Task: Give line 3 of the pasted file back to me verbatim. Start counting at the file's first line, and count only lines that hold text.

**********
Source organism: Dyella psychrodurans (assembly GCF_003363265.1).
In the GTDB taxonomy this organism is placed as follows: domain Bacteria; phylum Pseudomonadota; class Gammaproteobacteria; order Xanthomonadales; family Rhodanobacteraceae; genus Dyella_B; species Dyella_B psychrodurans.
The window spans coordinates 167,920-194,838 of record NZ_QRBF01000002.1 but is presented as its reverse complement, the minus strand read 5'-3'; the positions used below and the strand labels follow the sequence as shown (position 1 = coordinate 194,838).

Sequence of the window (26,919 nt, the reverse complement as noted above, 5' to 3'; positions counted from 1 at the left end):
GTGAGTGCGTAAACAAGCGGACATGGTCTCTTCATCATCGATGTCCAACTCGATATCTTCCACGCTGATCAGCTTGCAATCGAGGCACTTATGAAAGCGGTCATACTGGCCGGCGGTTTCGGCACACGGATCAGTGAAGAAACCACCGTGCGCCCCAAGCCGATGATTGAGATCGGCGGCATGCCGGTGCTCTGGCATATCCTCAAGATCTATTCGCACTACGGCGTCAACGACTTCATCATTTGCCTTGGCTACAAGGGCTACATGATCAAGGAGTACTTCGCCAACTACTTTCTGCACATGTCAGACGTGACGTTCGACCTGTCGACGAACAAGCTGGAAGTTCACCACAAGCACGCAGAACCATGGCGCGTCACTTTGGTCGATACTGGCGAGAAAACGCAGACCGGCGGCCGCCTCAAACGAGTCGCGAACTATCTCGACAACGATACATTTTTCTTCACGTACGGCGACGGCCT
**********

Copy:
The window spans coordinates 167,920-194,838 of record NZ_QRBF01000002.1 but is presented as its reverse complement, the minus strand read 5'-3'; the positions used below and the strand labels follow the sequence as shown (position 1 = coordinate 194,838).